It all felt a little surreal at the beginning. I’d woken up on February 24 in such a state of shock that my first thought was about the cupping that I had scheduled for a group at one of our coffee shops later that day. As soon as I got outside, I saw how everyone was scrambling to leave. There were kilometer-long queues at gas stations and ATMs. No one understood what exactly was happening and what needed to be done. The whole situation was alarming. This level of panic lasted another two or three days—and much of the city became empty as more and more people fled westwards.
By the second or third day of the war, volunteer centers were opened in different places around the city (and these are still operating today). What happened there was incredible. People from all walks of life came together—some were part of existing and familiar networks, but many were complete strangers. Even though parts of the whole city seemed empty—almost desolate—the centers were spaces where everyone came together to help those who were at the front. This included packing food, coffee, and other stuff for those on the front lines.
We also made Molotov cocktails to help protect our city. Everyone was determined to help however they could, and they did so with the knowledge that they were all contributing to a common goal. If I were to describe it, I’d say that there was almost an atmosphere of euphoria at these centers. I helped with collecting and sorting donations of necessary supplies, and I also distributed food and coffee to those who needed it.
And what about your everyday life? How did it change in these past months?
Well, as you can probably imagine, my day-to-day life has changed a lot—and it keeps changing. Everyone around me is under stress 24 hours a day. Many people are exhausted, and unable to sleep at night because of the frequent attacks and alarms. In the beginning, it was necessary for someone to stay up all night to wake everyone up when there was danger and lead them to the cellar for shelter. Now there is an official app that serves this very purpose—warning of air raids and directing people to the nearest bomb shelters.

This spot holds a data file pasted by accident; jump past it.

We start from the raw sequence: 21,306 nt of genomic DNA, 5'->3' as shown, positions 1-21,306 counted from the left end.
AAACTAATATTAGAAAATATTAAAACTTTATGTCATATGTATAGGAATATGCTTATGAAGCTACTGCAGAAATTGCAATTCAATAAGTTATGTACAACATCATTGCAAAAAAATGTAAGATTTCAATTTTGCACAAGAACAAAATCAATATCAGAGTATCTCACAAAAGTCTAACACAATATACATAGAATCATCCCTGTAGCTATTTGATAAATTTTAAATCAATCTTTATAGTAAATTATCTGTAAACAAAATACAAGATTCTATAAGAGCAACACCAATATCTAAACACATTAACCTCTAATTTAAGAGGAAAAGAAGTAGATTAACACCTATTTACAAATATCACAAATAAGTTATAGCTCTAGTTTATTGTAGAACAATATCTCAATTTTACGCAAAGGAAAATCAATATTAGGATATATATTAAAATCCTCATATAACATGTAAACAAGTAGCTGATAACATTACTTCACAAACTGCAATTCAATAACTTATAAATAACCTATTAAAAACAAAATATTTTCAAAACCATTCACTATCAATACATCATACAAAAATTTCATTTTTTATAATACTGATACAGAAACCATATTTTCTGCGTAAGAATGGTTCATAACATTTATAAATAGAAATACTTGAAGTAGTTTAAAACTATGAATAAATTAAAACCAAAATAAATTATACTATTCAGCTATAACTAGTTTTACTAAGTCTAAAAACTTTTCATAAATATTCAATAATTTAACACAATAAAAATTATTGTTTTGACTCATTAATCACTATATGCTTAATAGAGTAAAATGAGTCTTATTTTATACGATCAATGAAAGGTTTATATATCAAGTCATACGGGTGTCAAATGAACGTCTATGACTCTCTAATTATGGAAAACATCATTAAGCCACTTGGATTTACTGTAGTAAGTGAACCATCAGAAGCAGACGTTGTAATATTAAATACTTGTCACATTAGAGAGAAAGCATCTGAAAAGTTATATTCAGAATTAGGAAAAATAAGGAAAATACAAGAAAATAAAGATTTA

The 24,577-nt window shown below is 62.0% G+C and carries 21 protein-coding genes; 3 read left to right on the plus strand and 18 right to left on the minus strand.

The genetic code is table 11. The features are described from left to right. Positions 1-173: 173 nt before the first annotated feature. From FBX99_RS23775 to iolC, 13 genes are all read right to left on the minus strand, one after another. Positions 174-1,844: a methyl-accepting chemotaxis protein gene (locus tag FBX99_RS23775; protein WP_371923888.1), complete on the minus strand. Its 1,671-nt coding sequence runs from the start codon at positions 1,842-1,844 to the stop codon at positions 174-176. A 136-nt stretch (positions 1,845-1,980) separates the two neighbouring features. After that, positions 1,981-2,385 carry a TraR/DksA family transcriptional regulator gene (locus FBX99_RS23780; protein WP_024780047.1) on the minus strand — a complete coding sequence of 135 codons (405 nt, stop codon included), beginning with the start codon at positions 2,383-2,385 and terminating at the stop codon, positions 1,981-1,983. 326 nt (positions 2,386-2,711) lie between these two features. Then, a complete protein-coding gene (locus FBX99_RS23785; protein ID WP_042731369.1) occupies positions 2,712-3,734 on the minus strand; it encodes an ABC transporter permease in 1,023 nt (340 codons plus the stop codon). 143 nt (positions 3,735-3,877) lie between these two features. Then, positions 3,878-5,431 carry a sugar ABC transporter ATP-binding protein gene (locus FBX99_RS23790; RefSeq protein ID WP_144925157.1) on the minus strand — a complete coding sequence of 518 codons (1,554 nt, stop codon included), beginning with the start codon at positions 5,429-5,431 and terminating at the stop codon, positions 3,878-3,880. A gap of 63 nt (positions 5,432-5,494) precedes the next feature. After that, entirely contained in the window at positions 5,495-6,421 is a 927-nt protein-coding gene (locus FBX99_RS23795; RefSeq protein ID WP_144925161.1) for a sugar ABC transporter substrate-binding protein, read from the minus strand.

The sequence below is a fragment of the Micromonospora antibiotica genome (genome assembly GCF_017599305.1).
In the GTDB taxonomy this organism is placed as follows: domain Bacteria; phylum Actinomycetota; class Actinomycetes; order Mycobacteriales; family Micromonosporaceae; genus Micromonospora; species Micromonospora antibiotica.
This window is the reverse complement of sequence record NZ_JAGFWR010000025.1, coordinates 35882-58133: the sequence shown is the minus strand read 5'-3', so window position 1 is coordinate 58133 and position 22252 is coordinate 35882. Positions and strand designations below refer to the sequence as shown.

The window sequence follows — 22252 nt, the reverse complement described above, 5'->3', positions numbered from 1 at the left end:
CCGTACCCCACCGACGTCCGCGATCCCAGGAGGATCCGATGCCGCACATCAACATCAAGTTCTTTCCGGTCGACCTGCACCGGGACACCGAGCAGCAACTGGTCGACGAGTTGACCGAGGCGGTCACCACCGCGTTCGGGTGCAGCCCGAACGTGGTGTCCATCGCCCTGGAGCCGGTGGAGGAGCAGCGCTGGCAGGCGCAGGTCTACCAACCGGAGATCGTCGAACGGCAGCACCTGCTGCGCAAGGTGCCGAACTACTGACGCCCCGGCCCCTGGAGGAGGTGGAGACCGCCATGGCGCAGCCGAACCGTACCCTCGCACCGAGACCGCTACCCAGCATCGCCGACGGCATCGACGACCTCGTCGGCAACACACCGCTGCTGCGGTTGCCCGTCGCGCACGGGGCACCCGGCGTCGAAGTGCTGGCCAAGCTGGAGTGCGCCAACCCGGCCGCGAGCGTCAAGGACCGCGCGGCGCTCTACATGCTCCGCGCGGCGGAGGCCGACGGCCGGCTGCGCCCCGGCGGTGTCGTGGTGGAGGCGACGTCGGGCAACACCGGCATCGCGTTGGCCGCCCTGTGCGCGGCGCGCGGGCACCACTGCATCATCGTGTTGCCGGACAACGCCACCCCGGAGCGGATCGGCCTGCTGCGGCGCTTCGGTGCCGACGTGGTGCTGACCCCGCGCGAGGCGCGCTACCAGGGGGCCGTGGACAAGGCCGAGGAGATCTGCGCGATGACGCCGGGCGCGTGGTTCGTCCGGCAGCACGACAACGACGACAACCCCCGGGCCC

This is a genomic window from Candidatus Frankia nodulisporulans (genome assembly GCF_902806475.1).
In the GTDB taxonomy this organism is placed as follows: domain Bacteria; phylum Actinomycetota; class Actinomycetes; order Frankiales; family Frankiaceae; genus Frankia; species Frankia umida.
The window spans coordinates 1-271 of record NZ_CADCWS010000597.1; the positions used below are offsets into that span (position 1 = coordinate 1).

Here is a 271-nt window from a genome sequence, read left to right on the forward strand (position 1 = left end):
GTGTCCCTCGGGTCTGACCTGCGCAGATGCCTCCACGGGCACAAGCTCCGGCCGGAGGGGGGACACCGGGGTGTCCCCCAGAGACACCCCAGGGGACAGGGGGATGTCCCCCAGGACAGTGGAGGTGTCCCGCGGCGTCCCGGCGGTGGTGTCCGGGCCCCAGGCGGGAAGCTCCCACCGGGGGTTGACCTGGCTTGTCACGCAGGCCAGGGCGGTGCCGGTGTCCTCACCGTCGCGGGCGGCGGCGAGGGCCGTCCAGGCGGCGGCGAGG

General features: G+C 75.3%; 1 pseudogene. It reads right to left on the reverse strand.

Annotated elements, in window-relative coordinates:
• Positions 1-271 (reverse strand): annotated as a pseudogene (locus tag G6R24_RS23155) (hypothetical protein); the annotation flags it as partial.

At some point, I think you get kind of used to the situation that you’ve been forced into, even though there’s a lot of sadness and confusion about what is happening. I am lucky that my friends are with me though. We’ve been supporting each other since the beginning—especially those of us from the Ukraine coffee community. From early on, we began gathering to discuss plans and strategies, thinking about how we can help save coffee shops and jobs in our field.
You’ve also had a chance to put your medical education to use during these months in Ukraine, isn’t that right?
Yes, early on I decided that I wouldn’t let my medical education gather dust on the shelf, and I knew that an extra set of hands would not be superfluous. While our coffee shops were closed, I helped in the burn center in Dnipro, where civilians and military personnel who received burns and polytrauma were admitted. I was responsible for things like dressing wounds, transporting patients, administering injections, etc. These were basic things, but given the number of patients, they were needed in large quantities. I did this for about three weeks until there were enough nurses on-site to do these tasks. After that, I brought thermoses with filter coffee for the patients and doctors.
We will continue this story tomorrow.
ABOUT THE AUTHOR
Caroline Cormier (she/her) is a freelance writer from Toronto, Canada. She currently lives in Berlin, Germany, where she’s been supporting local efforts to help Ukrainians who have fled to the German capital. You can follow her on Instagram at @ccormier_.